The SI unit for lengths and distances is the metre (m) (using international spelling or meter, U.S. spelling). Originally intended to be defined as one ten-millionth of the distance from the Earth's equator to the North Pole. The current definition is revised to be the distance light travels during 1/299,792,458th of a second. Each unit is a magnitude of ten compared to the metre. See the article on the metric system for more information and history about the metre.
The Ångström, named after the Swedish physicist Anders Jonas Ångström, is in contrast to the other metric units not officially part of the SI system, but is a negative 10th power of the metre and is often convenient to use on the scale of atoms, molecules and chemical bonds. One Å is about the size of the covalent radius of an atom of chlorine or sulfur.
The British (Imperial) system of measurements can trace it origins back to Roman, Saxon and Norman units. It is closely related to the US customary units but has gone through a reform in 1824 since its common roots why there are discrepancies between some of the units with the same name in the British and US customary systems. See the article on British (Imperial) And US customary systems to see the inter relations between the units which are less obvious than the metric system. For example a yard is three feet, while an inch in a 12th of a feet and so one.
However, since 1959 the United States together with UK and the Commonwealth countries has agreed upon an international measure, standardizing the common four measurements inch, foot, yard and mile which are presented here.
Most of these maritime units are linked to the British (Imperial) system as well with some exceptions. These are less precise since the mathematics don't really hold up to the definitions. A fathom should equal two yards (6 feet) despite at the same time being 1/1000 of a nautical mile which would imply it to be 6.08 feet.
To measure in space there has been need to invent new types of units suited to the immense distances. Parsecs are based on measuring the parallax of a star when observing it from the earth and from an hypothetical observer at the Sun. The inverse of the number of arc seconds of parallax is the number of parsecs to that star (the less parallax the further away the star must be).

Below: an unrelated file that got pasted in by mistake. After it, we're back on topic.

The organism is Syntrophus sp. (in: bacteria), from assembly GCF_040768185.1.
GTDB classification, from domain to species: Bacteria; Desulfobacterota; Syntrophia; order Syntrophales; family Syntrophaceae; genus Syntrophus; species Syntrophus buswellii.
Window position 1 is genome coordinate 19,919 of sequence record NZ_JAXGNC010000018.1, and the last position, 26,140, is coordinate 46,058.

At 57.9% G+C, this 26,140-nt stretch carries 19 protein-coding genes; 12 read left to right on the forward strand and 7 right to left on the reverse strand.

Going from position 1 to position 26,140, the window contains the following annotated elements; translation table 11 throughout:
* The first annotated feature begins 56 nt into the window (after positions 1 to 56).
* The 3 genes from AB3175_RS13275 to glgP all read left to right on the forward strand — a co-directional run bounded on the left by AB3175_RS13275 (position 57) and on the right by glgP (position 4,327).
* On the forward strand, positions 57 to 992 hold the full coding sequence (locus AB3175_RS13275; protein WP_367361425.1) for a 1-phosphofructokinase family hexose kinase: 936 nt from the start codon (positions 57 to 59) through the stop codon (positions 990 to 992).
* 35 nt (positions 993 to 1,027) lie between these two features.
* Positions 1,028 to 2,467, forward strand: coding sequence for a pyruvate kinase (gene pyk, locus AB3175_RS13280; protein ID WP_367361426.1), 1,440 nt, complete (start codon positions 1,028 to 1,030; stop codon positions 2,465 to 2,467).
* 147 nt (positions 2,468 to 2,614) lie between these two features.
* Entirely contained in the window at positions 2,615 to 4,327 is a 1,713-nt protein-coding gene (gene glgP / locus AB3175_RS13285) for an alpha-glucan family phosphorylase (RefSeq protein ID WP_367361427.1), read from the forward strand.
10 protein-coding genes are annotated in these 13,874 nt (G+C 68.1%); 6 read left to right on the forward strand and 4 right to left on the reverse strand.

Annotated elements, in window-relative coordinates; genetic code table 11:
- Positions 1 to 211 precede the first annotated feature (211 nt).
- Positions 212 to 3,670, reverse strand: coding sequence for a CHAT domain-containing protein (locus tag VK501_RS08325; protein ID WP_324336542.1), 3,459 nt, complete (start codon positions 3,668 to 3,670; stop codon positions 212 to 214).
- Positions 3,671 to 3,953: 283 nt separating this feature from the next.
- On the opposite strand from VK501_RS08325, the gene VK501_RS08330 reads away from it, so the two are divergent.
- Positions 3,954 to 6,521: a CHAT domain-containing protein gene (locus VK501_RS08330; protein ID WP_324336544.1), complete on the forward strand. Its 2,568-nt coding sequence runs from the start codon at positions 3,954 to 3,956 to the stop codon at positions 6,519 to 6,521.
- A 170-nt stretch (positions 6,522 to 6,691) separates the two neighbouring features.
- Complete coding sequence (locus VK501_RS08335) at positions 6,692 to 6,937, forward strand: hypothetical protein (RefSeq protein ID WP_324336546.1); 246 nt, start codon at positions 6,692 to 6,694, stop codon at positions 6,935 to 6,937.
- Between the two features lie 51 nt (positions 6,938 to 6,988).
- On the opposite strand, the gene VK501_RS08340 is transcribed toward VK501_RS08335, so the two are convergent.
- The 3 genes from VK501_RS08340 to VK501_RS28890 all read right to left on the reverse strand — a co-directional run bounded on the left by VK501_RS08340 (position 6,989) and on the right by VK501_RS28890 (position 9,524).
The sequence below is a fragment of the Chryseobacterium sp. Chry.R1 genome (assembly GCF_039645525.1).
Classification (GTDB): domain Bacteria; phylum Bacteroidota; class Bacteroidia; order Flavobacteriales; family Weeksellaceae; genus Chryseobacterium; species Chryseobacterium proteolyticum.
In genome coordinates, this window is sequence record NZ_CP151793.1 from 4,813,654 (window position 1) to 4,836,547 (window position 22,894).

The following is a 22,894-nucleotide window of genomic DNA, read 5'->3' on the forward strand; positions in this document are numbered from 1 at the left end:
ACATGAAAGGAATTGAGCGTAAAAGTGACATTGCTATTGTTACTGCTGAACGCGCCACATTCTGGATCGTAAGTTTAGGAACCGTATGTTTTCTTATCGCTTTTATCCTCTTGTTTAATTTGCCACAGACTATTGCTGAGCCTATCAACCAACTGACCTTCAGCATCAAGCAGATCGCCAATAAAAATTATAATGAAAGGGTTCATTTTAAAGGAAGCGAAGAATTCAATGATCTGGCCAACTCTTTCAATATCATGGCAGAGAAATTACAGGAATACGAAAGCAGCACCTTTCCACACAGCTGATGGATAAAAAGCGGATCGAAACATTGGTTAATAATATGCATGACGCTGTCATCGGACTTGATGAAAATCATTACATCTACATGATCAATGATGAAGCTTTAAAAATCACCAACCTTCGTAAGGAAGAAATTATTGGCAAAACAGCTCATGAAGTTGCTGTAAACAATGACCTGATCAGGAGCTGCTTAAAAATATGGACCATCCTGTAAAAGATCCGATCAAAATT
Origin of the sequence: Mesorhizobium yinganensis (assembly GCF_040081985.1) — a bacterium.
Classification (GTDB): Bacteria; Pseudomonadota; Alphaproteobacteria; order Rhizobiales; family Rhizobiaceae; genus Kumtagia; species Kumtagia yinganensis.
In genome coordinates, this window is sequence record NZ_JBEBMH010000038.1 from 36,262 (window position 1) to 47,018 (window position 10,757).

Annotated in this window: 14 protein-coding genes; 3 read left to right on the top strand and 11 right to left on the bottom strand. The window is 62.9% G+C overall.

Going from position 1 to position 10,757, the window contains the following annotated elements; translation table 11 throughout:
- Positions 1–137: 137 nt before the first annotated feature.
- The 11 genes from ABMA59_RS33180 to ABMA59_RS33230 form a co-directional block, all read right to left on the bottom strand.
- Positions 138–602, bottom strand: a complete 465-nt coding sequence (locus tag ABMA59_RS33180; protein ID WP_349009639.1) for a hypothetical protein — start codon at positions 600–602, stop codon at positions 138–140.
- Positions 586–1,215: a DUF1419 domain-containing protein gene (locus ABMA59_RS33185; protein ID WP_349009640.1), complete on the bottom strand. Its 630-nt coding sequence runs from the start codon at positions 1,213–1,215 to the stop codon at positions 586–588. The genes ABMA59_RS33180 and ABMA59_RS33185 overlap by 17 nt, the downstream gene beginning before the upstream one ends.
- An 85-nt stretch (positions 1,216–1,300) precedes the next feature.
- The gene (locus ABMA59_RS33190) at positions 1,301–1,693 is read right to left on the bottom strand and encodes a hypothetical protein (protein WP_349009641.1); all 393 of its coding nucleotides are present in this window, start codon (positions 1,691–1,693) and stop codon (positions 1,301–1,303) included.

A light year is not a time unit but a length since it is defined as the the distance light travels in vacuum during a Julian year (see the Time section for explanation of Julian vs. other types of years). The light minute and light second are defined in the same way. For reference, the distance to the Moon is 1.282 light seconds while the distance to the Sun is 8.3 light minutes.
The astronomical unit was originally defined as the mean distance between the Earth and the Sun but has been refined with a new definition to improve the accuracy, but the distance is the same.
A subset of the older English units are part of the standardized Imperial system of units. Here is a further set of units which has been used historically. For more information on these units and the ethymology and background behind the names see the article on old English length units.
Verkmått is an older Swedish system of units. The units have been defined by royal decrees in 1739 and a refined system in 1855 also called the decimal system. Sweden converted to the metric system in 1889 whereas the older units only has survived in niched areas like the dimensions of planks. The first version of verkmått uses the number 12 as base in contrast to the newer system after 1855 which like the metric system uses 10 as base. As example of this, there are 12 tum (inch) in a fot, and 12 linjer (lines) in a tum in the older version of the system. The units are annotated below with a (10) or (12) to indicate the version of the system.
The Shakkan-hō (尺貫法) system of measurements is a Japanese system with its origins in 13th century BC Chinese Shang dynasty. It spread from Japan in the 10th century BC and have relatives in South East Asia and Korea.
The name derives from the base unit of lenght shaku which equals 0.3030 metres. The length of a shaku has been almost unaltered since the 7th century. The system is only used in particular areas such as agriculture and carpentry since the metric system replaced the shakkan-hō in 1924.
Below, the name in Kanji is given after the names in the latin alphabet.
PostScript is a language for vector graphics created in 1982. It uses a fixed length system based on points which are exactly 1/72 of an inch.
TeX uses an slightly different point definition of 1/72.27 inch.